Art/ Collection/ Art Object

The Terrace at Vernonnet

Artist:
Pierre Bonnard (French, Fontenay-aux-Roses 1867–1947 Le Cannet)
Date:
1939
Medium:
Oil on canvas
Dimensions:
58 1/4 x 76 3/4 in. (148 x 194.9 cm)
Classification:
Paintings
Credit Line:
Gift of Florence J. Gould, 1968
Accession Number:
68.1
Rights and Reproduction:
© 2016 Artists Rights Society (ARS), New York
On view at The Met Fifth Avenue in Gallery 828
After first studying law, Pierre Bonnard pursued art at the École des Beaux-Arts and the Académie Julian (1888) in Paris. There, he met fellow art students Édouard Vuillard and Maurice Denis with whom he formed the Nabis (1892–99), a group of young painters under the leadership of Paul Sérusier who followed Paul Gauguin's ideas about representing things symbolically in strong patterns and color.


Shortly after 1900 Bonnard redirected his style of painting to more closely follow the Impressionist tradition, modified by his innate sense of decoration and design. He continued to use light to change the substance and color of form, but he preferred to paint in his studio rather than in the open air and structured his compositions with formal pattern. He so convincingly went beyond the limits of local color and the laws of natural perspective that in the "Terrace at Vernonnet" the boldness of his interpretation is barely noticeable. For example, we read the tree trunk that defines the foreground as a beautiful violet strip as well as a tree, and the foliage in the background merges into a tapestry of color.


Although Bonnard continued to paint the Paris he loved, he developed a passion for the countryside and the seasons. The daily intimacies of family life add warmth to his art (he was also referred to as an "Intimist"), but there is nothing casual in his presentation. He believed that in landscape the human figure "should be part of the background against which it is placed," and more than any other of the older Impressionist painters he deliberately controlled the viewer's eye. He knew exactly what he wanted us to see, but he didn't want everything in the picture to be evident at first glance — more concentrated looking was expected.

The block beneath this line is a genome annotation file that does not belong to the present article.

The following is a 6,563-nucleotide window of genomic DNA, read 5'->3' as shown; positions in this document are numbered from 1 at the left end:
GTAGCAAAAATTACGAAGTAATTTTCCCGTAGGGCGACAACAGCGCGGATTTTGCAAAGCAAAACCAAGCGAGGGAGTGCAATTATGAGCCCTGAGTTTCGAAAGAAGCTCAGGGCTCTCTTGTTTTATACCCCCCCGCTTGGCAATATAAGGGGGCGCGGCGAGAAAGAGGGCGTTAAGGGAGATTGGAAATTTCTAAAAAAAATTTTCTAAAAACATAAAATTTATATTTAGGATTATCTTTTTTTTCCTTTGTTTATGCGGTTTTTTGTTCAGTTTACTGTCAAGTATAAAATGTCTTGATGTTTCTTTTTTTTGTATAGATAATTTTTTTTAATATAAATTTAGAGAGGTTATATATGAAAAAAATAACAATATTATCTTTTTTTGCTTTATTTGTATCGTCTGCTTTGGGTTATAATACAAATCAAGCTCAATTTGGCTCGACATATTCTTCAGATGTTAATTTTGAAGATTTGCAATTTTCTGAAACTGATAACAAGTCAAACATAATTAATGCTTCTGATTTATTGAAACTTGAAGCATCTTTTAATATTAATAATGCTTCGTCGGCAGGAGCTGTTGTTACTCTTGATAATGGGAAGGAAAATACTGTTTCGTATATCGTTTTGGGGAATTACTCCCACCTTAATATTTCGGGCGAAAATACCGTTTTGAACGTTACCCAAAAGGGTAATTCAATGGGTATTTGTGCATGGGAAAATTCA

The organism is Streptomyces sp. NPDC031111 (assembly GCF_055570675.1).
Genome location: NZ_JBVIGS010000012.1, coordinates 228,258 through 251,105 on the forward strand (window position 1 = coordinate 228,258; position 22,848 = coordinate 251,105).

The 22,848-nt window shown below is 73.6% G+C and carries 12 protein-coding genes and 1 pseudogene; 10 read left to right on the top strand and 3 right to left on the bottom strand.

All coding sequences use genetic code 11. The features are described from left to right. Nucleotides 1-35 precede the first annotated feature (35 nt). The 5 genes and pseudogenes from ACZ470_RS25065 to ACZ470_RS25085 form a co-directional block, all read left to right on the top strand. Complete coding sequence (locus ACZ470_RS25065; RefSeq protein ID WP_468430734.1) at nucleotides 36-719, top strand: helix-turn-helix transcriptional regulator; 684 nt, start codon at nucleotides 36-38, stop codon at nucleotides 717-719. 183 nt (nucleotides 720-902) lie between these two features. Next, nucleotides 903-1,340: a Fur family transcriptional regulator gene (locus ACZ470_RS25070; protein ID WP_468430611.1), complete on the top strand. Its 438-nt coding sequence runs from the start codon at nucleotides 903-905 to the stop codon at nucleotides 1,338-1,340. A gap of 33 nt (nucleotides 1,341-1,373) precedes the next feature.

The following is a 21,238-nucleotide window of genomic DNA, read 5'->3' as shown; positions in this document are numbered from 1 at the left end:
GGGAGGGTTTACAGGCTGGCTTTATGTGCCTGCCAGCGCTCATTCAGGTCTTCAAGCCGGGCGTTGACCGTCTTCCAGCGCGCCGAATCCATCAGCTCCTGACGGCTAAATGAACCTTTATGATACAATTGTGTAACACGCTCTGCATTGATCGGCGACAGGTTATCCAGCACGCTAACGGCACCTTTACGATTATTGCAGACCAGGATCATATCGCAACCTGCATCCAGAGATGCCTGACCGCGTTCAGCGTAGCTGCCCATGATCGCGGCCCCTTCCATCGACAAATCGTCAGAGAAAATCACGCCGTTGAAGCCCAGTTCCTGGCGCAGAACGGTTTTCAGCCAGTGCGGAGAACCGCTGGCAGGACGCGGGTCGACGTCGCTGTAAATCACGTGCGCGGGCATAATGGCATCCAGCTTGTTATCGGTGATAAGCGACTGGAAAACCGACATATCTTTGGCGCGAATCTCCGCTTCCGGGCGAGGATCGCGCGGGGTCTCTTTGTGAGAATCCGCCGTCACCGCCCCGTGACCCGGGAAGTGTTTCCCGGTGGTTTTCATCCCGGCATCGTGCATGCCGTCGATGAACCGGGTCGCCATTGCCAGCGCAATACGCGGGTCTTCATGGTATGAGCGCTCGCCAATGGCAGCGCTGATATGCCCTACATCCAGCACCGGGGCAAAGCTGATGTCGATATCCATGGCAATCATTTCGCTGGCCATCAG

It is probably Bonnard's last view of the terrace at his house in the Seine valley between Normandy and the Île de France, not far from Giverny, the home of his friend Claude Monet. He purchased the property in 1912 and used it as a subject for his painting until 1939. Elements of his comfortable bourgeois life are in evidence: fruit, wine, company. The gaze of the central figure is rather enigmatic, as is the gesture of the woman at the right. The main figures concentrate on their inner world rather than on their companions or the tasks in which they are engaged. Bonnard painted a shaded corner of the irregularly shaped, raised terrace that surrounded the house. Only a banister indicates the steps that descended to the sprawling garden below. In the painting the terrace serves as a stage, with the garden rising like a curtain beyond. Toward the end of his life Bonnard approached abstraction, increasingly subordinating the subject in order to obtain the desired effects of color and light.